Remove the middle board from the plastic mounting bracket by unscrewing only the two outer screws (Figure ). Do not remove the interior screws. They hold the camera module in place, and removing them might disturb the alignment of the camera optics.
Remove the middle board from the plastic mounting bracket by unscrewing only the two outer screws (Figure \ref{fig:assembly-middle-board}). Do not remove the interior screws. They hold the camera module in place, and removing them might disturb the alignment of the camera optics.
\begin{figure}[h!]
\centering
......@@ -313,28 +323,28 @@ Remove the middle board from the plastic mounting bracket by unscrewing only the
\label{fig:assembly-middle-board}
\end{figure}
Figure \ref{fig:internals-spread-out} shows the three boards. On the left is the the camera board, with the unplugged camera power cable. In the middle is the USB board (with the plug for the WIFI antenna). On the right is the SD-CARD reader, the power plug for the camera power cable and a button.
\begin{figure}[h!]
\centering
\includegraphics[width=0.9\textwidth]{figures/guts}
\caption{Internals spread out}
\label{fig:guts}
\includegraphics[width=0.9\textwidth]{figures/internals-spread-out}
\caption{Internal boards spread out: (\textit{left}) camera board, (\textit{center}) USB board, (\textit{right}) SD-CARD board.}
\label{fig:internals-spread-out}
\end{figure}
\paragraph{Tour of the boards}
% \begin{figure}[h!]
% \centering
% \includegraphics[width=0.3\textwidth]{figures/with-out-middle-plastic}
% \caption{Internals without middle plastic}
% \label{fig:with-out-middle-plastic}
% \end{figure}
Let's take a closer look at each of the boards. When investigating new hardware, we want to take note of the types of chips, markings on the circuit boards and look for \textit{debug} ports. These are typically unsoldered pads or exposed pads on the circuit board, used to diagnose or program the piece of hardware. Commercial hardware will typically go through a quality control stage, where it's circuit boards are placed in a test rig which attaches to \textit{test points} on the board. These test points are also helpful as they might give easy access to certain pins on chips mounted on the board.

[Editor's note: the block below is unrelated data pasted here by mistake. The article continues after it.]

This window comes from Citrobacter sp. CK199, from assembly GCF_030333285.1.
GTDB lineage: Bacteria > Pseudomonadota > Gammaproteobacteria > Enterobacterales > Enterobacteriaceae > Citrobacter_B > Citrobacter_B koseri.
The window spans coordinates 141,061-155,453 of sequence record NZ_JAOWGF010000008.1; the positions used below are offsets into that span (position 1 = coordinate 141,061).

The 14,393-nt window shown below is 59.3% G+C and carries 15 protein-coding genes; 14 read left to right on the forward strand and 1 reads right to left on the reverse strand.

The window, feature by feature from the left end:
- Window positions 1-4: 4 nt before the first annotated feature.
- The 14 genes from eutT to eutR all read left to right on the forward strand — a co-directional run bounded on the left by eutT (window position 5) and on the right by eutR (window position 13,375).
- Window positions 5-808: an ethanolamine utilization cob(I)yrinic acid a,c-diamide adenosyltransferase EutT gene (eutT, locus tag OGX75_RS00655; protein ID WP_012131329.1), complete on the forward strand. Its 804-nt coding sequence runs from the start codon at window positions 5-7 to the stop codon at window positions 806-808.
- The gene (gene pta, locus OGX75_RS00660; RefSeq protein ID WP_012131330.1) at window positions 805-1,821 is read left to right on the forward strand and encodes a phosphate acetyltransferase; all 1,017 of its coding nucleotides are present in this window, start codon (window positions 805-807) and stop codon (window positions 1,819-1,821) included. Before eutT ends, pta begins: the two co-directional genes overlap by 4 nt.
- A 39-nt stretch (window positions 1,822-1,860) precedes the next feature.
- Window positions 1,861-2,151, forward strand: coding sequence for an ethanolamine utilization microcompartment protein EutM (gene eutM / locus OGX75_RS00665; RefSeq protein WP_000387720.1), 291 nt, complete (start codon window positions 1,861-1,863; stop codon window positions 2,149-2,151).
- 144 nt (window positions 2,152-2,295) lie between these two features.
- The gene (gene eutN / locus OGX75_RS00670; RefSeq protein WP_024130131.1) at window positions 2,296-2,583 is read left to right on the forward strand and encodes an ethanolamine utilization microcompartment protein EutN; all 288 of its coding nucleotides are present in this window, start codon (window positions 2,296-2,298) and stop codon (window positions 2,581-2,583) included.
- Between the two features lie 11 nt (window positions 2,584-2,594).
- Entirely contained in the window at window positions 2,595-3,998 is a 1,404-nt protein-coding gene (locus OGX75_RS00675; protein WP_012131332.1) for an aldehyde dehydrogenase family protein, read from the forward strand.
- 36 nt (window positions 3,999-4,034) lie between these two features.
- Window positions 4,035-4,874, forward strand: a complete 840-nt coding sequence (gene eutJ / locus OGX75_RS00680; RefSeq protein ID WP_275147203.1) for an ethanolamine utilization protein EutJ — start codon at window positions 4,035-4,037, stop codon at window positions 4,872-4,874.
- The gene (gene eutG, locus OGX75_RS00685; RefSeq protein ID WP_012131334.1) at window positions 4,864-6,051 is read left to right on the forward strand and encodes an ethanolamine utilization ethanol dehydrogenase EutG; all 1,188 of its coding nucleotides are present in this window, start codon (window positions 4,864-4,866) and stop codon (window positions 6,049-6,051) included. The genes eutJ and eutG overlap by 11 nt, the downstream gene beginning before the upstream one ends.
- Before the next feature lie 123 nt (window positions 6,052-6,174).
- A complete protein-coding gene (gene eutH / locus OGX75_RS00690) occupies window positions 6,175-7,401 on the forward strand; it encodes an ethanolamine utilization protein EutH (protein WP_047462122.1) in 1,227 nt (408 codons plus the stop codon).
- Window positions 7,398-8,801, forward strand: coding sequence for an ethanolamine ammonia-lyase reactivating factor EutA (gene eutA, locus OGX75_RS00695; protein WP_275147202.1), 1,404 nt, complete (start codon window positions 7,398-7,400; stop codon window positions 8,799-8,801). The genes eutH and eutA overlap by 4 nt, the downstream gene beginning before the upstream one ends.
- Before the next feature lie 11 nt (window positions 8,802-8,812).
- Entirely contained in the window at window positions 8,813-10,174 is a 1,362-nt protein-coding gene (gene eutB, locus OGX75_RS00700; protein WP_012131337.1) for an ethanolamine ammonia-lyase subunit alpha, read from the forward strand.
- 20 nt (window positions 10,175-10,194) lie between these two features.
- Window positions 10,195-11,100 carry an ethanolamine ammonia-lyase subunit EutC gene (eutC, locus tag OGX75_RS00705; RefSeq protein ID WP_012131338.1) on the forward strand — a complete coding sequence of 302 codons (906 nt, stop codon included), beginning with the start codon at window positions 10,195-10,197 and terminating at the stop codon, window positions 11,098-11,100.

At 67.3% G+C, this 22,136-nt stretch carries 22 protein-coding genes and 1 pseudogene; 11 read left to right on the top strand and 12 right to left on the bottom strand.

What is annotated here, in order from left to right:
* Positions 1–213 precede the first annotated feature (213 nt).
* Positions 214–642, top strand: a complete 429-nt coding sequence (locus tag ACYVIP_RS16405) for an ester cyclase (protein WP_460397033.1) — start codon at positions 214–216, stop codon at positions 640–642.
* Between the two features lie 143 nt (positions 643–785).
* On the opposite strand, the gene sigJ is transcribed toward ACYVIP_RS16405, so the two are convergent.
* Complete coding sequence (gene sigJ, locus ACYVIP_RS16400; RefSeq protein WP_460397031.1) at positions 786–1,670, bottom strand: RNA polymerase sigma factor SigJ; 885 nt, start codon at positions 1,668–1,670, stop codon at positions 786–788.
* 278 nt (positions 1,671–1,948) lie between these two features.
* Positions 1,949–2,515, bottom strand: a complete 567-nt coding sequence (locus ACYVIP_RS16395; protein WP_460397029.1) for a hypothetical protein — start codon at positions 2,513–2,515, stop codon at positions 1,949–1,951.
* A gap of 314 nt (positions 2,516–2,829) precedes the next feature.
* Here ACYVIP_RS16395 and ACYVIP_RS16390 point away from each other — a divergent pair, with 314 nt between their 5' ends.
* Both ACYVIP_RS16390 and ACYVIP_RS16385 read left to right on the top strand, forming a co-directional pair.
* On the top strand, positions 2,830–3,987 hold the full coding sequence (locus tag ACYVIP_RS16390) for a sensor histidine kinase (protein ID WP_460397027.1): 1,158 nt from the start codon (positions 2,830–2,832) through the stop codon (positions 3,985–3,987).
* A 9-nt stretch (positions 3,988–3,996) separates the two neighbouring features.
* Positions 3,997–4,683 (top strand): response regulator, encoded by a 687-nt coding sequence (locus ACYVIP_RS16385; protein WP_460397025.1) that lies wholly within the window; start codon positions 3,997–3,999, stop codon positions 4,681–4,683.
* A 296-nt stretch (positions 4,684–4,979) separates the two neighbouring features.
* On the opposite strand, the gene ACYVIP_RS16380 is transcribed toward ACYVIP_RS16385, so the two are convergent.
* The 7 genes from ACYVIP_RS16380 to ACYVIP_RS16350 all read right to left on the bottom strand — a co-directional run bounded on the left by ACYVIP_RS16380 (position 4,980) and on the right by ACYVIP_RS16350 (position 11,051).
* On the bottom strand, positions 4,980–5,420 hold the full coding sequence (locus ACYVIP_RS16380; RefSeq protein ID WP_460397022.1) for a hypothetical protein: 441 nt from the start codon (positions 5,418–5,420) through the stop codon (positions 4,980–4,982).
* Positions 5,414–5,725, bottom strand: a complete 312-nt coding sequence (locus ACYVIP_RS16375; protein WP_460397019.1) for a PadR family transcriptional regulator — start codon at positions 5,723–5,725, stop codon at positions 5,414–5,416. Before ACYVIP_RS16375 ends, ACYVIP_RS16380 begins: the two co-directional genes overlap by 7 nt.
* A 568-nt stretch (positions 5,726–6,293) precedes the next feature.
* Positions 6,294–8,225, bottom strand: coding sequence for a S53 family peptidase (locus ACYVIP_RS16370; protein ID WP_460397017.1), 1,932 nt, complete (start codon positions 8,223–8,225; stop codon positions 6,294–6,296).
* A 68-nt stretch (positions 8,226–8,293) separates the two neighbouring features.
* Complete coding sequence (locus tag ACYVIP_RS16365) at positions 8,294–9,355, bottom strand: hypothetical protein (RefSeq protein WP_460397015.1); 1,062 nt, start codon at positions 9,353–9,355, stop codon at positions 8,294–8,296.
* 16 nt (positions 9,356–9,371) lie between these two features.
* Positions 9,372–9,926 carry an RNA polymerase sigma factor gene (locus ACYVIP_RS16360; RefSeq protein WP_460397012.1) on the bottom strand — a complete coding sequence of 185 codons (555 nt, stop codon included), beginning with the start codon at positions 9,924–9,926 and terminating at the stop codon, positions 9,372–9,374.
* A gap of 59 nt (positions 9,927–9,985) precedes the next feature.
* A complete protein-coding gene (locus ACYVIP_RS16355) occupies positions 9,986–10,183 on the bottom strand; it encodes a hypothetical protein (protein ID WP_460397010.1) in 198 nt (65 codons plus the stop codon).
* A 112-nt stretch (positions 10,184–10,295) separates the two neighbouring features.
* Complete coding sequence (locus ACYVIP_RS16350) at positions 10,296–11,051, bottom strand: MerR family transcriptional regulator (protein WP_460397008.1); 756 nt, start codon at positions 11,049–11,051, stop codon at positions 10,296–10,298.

\textcolor{red}{TODO - Tour of top/bottom of each board}
Figure \ref{fig:guts-middle-board} is the top of the USB board. In the upper right-hand corner of the board are three through-hole solder pads in a row. This is a good indication of a debug port in the form of a serial port, formally known as a UART (Universal Asynchronous Receiver and Transceiver) port \footnote{\url{https://en.wikipedia.org/wiki/Universal_asynchronous_receiver-transmitter}}.
% TODO - new picture WITHOUT the soldered headers.
\begin{figure}[h!]
\centering
\includegraphics[width=0.3\textwidth]{figures/guts-middle-board-good}
\caption{Internals middle board, in the upper right is the debug port}
\caption{Internals of the USB board, in the upper right is the debug port}
\label{fig:guts-middle-board}
\end{figure}
......@@ -377,7 +387,7 @@ Run screen to access the serial port on the device. Once you turn on the device
In the next part we look at how people access and modify the firmware for the device.
\section{Rooting the Device}
\section{Rooting the Device} \label{sec:rooting-device}
\subsection{Boot loaders}
U-Boot % https://source.denx.de/u-boot/u-boot/blob/HEAD/doc/README.autoboot
......